I use the word "probably" in the preceding paragraph for this reason. As the term "public authority" in clause 6 is essentially undefined it would be possible to argue that it includes the United Kingdom, or at least the Crown, and proceed in that way where our law is deficient. One cannot sue either House of Parliament, but the court might possibly hold that one can sue the Crown and at least obtain a declaration. Then, in line with existing practice regarding Strasbourg rulings, the government would be expected to promote the necessary legislative change.

 

Conclusion

 

I conclude by listing the main amendments needed to the Human Rights Bill to ensure that the Act we get is a mirror-image Act and not a free-standing Act.

 

1. Amend clause 1(1) (meaning of "the Convention rights") to require the relevant articles of the Convention to be interpreted by our courts as they would be by the Strasbourg court, allowing for the national "margin of appreciation".

 

2. Widen clause 4 (court declaration that a provision of legislation is incompatible with the Convention) to include the case where neither the common law nor our legislation includes a provision required by the Convention.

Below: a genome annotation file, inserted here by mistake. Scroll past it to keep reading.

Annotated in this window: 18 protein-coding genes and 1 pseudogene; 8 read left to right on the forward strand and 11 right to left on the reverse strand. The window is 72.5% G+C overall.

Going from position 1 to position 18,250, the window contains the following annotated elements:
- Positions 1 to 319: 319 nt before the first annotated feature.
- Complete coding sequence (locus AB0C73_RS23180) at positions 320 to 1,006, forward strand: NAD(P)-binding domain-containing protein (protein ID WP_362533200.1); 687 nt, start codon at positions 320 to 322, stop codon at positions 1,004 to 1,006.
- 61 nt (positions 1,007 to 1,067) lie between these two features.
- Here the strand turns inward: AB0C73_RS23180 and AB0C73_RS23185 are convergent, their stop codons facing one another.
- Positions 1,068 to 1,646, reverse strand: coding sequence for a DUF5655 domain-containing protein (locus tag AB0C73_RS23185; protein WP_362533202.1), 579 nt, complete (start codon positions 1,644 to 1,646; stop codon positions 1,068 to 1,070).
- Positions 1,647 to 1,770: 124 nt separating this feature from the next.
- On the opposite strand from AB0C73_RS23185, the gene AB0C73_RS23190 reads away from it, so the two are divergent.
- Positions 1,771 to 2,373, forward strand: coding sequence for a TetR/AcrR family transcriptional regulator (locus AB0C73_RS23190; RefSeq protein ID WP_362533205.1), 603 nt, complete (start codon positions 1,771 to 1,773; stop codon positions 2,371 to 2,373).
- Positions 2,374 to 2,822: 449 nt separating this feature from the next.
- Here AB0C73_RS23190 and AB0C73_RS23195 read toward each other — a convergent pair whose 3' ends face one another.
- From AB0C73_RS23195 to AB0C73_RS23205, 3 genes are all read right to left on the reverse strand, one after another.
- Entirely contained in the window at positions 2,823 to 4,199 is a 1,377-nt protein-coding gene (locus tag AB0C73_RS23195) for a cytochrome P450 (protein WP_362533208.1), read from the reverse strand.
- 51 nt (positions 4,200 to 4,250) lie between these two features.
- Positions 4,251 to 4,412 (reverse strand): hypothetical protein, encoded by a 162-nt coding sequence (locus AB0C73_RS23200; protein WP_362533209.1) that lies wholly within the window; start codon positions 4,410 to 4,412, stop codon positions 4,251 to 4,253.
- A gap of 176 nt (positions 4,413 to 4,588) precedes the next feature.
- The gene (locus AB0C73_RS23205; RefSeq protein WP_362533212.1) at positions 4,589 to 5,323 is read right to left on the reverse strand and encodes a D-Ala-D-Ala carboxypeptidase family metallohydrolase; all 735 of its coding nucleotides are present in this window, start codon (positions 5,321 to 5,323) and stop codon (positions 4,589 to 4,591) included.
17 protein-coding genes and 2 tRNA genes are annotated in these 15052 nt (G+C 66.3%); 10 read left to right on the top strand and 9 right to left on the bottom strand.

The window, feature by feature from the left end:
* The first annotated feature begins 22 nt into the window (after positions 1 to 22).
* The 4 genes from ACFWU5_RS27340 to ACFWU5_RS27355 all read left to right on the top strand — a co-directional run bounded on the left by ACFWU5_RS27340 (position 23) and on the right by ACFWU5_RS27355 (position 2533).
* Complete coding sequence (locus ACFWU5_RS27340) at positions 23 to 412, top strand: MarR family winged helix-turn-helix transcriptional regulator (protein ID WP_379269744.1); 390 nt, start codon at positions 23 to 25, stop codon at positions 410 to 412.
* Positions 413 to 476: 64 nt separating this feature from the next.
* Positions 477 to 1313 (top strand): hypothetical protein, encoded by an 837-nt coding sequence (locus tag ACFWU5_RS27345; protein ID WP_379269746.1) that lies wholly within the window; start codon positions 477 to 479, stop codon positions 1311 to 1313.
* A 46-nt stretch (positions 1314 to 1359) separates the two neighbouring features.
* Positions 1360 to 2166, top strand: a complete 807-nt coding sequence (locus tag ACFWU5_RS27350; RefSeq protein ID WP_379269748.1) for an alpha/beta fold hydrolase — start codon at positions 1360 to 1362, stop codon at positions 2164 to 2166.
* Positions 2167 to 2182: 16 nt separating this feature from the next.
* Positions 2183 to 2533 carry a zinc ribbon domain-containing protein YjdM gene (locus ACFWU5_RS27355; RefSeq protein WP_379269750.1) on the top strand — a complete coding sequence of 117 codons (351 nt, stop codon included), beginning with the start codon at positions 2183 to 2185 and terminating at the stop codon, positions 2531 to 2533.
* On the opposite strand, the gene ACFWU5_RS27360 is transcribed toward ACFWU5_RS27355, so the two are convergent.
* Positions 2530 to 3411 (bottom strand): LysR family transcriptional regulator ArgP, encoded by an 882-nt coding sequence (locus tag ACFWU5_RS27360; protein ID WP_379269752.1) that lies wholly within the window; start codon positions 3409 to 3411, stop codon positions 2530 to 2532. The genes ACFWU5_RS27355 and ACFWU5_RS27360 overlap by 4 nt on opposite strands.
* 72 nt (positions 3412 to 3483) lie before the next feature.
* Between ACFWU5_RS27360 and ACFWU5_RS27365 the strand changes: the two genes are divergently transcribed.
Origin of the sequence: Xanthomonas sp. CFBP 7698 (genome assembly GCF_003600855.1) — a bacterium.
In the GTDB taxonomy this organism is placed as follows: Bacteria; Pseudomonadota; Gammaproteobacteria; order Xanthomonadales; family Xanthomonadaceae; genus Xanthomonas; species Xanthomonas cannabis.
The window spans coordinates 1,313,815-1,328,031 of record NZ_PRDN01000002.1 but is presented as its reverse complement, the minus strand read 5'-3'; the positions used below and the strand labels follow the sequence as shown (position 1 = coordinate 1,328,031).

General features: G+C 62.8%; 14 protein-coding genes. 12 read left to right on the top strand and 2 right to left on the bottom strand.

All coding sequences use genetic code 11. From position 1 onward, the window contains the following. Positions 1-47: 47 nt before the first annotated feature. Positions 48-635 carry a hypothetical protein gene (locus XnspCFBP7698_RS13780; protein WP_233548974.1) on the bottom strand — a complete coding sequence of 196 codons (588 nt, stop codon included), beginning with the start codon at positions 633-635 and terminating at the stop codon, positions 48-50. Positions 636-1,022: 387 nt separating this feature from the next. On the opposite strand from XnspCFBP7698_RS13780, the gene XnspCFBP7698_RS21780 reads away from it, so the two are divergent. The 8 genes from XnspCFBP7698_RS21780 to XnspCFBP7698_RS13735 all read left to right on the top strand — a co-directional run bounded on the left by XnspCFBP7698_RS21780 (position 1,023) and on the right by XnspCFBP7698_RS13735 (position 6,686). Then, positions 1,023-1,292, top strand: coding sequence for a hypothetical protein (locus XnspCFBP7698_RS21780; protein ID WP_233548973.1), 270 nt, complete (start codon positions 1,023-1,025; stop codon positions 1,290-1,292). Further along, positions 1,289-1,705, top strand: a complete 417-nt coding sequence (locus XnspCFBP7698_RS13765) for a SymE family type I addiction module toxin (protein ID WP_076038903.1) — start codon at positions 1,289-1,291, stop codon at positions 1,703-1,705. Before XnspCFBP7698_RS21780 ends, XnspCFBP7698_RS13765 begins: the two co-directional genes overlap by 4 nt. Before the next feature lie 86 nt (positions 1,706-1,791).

3. Amend clause 6(3) (meaning of "public authority") so as (1) to exclude any person who under the Convention would not fall to be treated by the Strasbourg court as an emanation of the United Kingdom, and (2) so as to include the Crown in cases where the law of the United Kingdom is challenged.

 

4. Amend clause 7(1) (description of persons who may complain of a breach of their convention rights) so that it excludes a person who does not fall within the phrase "any person, non-governmental organization or group of individuals" contained in the new article 34 of the Convention.

 

In addition a Government statement should be made that it is intended to continue, in relation to court findings under the new Act, the present invariable practice of giving effect to the rulings of the Strasbourg court.

 

1998(1) ‘Which sort of Human Rights Act?’ 148 NLJ 488.

1 This statement is challenged by Luke Clements in ‘The Human Rights Act – A New Equity or a New Opiate: Reinventing Justice or Repackaging State Control?’, 26 JLS (1999) 72, 82. However it is supported by a Government statement in Rights Brought Home: The Human Rights Bill (CM 3782), para 1.10.